Inhaled nitric oxide therapy is being studied to determine what role, if any, it may play in preventing the development of BPD in at-risk infants. Nitric oxide is a vasodilator, a drug that relaxes the smooth muscles of blood vessels causing the vessels to widen. Inhaled nitric oxide may be able to improve ventilation and decrease inflammation in children at risk for BPD. Currently, the effects of inhaled NO in preventing BPD have been inconsistent. More research is necessary to determine the long-term safety and effectiveness of inhaled nitric oxide as a potential preventive therapy for infants at risk of developing BPD.

Information on current clinical trials is posted on the Internet at www.clinicaltrials.gov. All studies receiving U.S. Government funding, and some supported by private industry, are posted on this government web site.

For information about clinical trials being conducted at the NIH Clinical Center in Bethesda, MD, contact the NIH Patient Recruitment Office:

Tollfree: (800) 411-1222
TTY: (866) 411-1010
Email: prpl@cc.nih.gov

Some current clinical trials also are posted on the following page on the NORD website:

For information about clinical trials sponsored by private sources, contact:

For information about clinical trials conducted in Europe, contact:

  • < Previous section
  • Next section >
  • < Previous section
  • Next section >


Abman, SH. Bronchopulmonay Dysplasia. New York, NY: Informa Healthcare USA, Inc. 2010.

The Merck Manual, 15th Ed.: R. Berkow, ed.-in-chief; Merck & Co., Inc. 1987. Pp. 1870-71.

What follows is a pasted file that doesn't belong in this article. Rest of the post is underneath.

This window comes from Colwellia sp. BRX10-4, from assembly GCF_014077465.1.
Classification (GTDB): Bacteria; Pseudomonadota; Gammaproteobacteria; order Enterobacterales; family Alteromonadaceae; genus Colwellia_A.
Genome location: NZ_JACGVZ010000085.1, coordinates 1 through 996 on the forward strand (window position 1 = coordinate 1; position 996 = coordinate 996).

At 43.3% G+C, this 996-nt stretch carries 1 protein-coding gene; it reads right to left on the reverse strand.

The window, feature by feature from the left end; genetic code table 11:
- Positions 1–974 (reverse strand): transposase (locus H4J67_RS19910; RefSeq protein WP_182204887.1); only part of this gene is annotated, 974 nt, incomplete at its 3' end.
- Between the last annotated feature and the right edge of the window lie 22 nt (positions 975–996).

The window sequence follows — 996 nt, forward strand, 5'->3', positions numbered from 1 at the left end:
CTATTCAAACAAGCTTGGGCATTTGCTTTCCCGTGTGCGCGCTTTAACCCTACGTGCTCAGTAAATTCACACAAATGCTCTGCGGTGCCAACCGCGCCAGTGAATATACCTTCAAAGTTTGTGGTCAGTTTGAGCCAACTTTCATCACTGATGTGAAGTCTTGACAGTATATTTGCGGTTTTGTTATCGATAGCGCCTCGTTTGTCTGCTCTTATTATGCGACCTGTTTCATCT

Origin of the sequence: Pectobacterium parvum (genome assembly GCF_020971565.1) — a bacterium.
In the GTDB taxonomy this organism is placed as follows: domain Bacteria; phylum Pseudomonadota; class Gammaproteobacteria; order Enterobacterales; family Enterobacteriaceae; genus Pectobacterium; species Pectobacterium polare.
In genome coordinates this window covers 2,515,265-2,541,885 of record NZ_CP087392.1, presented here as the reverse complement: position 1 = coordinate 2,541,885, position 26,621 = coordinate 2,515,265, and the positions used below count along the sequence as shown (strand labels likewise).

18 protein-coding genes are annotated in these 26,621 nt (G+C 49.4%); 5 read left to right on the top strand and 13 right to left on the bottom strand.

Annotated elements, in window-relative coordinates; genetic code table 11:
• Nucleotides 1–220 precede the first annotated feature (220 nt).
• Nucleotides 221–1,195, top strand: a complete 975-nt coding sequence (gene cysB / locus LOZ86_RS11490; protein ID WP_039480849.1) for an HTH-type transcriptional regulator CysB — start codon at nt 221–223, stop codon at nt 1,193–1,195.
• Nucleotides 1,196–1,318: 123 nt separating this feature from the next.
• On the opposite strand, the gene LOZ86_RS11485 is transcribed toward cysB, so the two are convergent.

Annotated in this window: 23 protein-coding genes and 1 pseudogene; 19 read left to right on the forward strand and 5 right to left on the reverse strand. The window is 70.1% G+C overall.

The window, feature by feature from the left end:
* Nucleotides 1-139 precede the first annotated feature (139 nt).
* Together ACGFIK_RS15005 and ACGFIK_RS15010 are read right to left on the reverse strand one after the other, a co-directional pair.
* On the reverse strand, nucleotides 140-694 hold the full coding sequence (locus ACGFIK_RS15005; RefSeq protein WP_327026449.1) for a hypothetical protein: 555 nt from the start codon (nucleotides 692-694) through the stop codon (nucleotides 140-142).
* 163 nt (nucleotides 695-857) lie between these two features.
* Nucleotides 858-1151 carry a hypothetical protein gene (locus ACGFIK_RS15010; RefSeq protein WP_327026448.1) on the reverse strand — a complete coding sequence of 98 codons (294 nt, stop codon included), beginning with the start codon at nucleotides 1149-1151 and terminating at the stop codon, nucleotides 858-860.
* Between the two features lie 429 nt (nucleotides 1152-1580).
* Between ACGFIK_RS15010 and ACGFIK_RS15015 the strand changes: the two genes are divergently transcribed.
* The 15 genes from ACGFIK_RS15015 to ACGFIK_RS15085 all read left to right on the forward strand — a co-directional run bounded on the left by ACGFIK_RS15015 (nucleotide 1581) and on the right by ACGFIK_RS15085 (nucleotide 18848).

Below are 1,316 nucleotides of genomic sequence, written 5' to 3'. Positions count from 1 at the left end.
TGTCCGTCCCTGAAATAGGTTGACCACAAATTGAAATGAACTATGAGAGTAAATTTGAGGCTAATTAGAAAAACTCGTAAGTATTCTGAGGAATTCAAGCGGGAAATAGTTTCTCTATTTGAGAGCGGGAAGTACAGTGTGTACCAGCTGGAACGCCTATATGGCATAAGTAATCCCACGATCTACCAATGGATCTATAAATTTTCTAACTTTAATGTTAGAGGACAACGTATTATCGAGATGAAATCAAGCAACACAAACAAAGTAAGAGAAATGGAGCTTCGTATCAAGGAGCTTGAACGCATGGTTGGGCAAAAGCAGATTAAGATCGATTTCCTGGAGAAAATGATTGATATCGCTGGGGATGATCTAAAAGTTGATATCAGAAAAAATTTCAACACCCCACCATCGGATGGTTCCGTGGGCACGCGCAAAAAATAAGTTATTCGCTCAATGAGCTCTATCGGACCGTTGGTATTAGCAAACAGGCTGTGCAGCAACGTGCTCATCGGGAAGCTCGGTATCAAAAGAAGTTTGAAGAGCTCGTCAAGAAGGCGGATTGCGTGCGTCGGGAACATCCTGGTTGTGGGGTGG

Pulmonary Disease And Disorders. 2nd Ed.: Alfred P. Fishman, M.D., et al.; Editors; McGraw-Hill Book Company. 1988. Pp. 2261-62.

Northway WH Jr, Moss RB, Carlisle KB, et al. Late pulmonary sequelae of bronchopulmonary dysplasia. N Engl J Med. 1990;323(26):1793-1799. doi:10.1056/NEJM199012273232603

Brudno DS, Parker DH, Slaton G. Response of pulmonary mechanics to terbutaline in patients with bronchopulmonary dysplasia. Am J Med Sci. 1989;297(3):166-168. doi:10.1097/00000441-198903000-00007

Edwards DK 3rd, Hilton SW. Flat chest in chronic bronchopulmonary dysplasia [published correction appears in AJR Am J Roentgenol 1988 Feb;150(2):375]. AJR Am J Roentgenol. 1987;149(6):1213-1216. doi:10.2214/ajr.149.6.1213

Giuffre RM, Rubin S, Mitchell I. Antireflux surgery in infants with bronchopulmonary dysplasia. Am J Dis Child. 1987;141(6):648-651. doi:10.1001/archpedi.1987.04460060064035

  • < Previous section
  • Next section >

Programs & Resources

RareCare® Assistance Programs

NORD strives to open new assistance programs as funding allows. If we don’t have a program for you now, please continue to check back with us.

Additional Assistance Programs

MedicAlert Assistance Program

NORD and MedicAlert Foundation have teamed up on a new program to provide protection to rare disease patients in emergency situations.

Learn more https://rarediseases.org/patient-assistance-programs/medicalert-assistance-program/

Rare Disease Educational Support Program

Ensuring that patients and caregivers are armed with the tools they need to live their best lives while managing their rare condition is a vital part of NORD’s mission.

Learn more https://rarediseases.org/patient-assistance-programs/rare-disease-educational-support/

Rare Caregiver Respite Program

This first-of-its-kind assistance program is designed for caregivers of a child or adult diagnosed with a rare disorder.

Learn more https://rarediseases.org/patient-assistance-programs/caregiver-respite/

Patient Organizations

National Organization for Rare Disorders